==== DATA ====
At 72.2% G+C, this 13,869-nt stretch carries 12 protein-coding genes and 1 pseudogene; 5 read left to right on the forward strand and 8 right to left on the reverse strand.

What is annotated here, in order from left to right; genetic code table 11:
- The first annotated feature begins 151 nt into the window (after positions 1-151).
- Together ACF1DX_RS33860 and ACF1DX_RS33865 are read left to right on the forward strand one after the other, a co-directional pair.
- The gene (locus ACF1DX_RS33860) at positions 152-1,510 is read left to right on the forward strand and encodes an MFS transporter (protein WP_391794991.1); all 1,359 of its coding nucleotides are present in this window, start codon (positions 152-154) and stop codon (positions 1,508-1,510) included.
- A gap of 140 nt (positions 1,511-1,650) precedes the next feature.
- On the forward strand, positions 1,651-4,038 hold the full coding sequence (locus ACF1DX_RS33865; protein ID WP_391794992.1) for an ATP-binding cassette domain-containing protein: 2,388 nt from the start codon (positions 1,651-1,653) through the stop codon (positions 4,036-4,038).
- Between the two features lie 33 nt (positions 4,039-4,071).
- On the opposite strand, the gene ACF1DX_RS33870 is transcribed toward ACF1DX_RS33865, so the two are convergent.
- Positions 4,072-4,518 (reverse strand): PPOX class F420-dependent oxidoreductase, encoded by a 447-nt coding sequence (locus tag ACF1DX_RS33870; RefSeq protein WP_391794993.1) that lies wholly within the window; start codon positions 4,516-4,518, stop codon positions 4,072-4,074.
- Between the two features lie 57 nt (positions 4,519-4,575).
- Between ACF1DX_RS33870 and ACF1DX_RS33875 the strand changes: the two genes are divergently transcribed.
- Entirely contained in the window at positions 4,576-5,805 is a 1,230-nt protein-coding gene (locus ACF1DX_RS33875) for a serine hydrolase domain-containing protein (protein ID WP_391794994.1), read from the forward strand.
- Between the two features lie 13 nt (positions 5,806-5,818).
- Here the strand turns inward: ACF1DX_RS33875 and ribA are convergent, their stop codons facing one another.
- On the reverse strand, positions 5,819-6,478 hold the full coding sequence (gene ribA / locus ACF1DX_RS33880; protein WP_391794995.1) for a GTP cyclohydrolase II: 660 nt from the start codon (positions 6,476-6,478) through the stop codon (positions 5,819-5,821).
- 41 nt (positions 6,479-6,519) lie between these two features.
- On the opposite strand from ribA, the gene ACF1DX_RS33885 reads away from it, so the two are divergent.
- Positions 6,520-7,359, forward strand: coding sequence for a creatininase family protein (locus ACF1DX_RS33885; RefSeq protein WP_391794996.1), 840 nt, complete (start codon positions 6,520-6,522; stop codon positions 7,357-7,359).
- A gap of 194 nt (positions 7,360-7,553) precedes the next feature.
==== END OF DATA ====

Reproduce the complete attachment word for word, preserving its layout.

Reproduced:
At 72.2% G+C, this 13,869-nt stretch carries 12 protein-coding genes and 1 pseudogene; 5 read left to right on the forward strand and 8 right to left on the reverse strand.

What is annotated here, in order from left to right; genetic code table 11:
- The first annotated feature begins 151 nt into the window (after positions 1-151).
- Together ACF1DX_RS33860 and ACF1DX_RS33865 are read left to right on the forward strand one after the other, a co-directional pair.
- The gene (locus ACF1DX_RS33860) at positions 152-1,510 is read left to right on the forward strand and encodes an MFS transporter (protein WP_391794991.1); all 1,359 of its coding nucleotides are present in this window, start codon (positions 152-154) and stop codon (positions 1,508-1,510) included.
- A gap of 140 nt (positions 1,511-1,650) precedes the next feature.
- On the forward strand, positions 1,651-4,038 hold the full coding sequence (locus ACF1DX_RS33865; protein ID WP_391794992.1) for an ATP-binding cassette domain-containing protein: 2,388 nt from the start codon (positions 1,651-1,653) through the stop codon (positions 4,036-4,038).
- Between the two features lie 33 nt (positions 4,039-4,071).
- On the opposite strand, the gene ACF1DX_RS33870 is transcribed toward ACF1DX_RS33865, so the two are convergent.
- Positions 4,072-4,518 (reverse strand): PPOX class F420-dependent oxidoreductase, encoded by a 447-nt coding sequence (locus tag ACF1DX_RS33870; RefSeq protein WP_391794993.1) that lies wholly within the window; start codon positions 4,516-4,518, stop codon positions 4,072-4,074.
- Between the two features lie 57 nt (positions 4,519-4,575).
- Between ACF1DX_RS33870 and ACF1DX_RS33875 the strand changes: the two genes are divergently transcribed.
- Entirely contained in the window at positions 4,576-5,805 is a 1,230-nt protein-coding gene (locus ACF1DX_RS33875) for a serine hydrolase domain-containing protein (protein ID WP_391794994.1), read from the forward strand.
- Between the two features lie 13 nt (positions 5,806-5,818).
- Here the strand turns inward: ACF1DX_RS33875 and ribA are convergent, their stop codons facing one another.
- On the reverse strand, positions 5,819-6,478 hold the full coding sequence (gene ribA / locus ACF1DX_RS33880; protein WP_391794995.1) for a GTP cyclohydrolase II: 660 nt from the start codon (positions 6,476-6,478) through the stop codon (positions 5,819-5,821).
- 41 nt (positions 6,479-6,519) lie between these two features.
- On the opposite strand from ribA, the gene ACF1DX_RS33885 reads away from it, so the two are divergent.
- Positions 6,520-7,359, forward strand: coding sequence for a creatininase family protein (locus ACF1DX_RS33885; RefSeq protein WP_391794996.1), 840 nt, complete (start codon positions 6,520-6,522; stop codon positions 7,357-7,359).
- A gap of 194 nt (positions 7,360-7,553) precedes the next feature.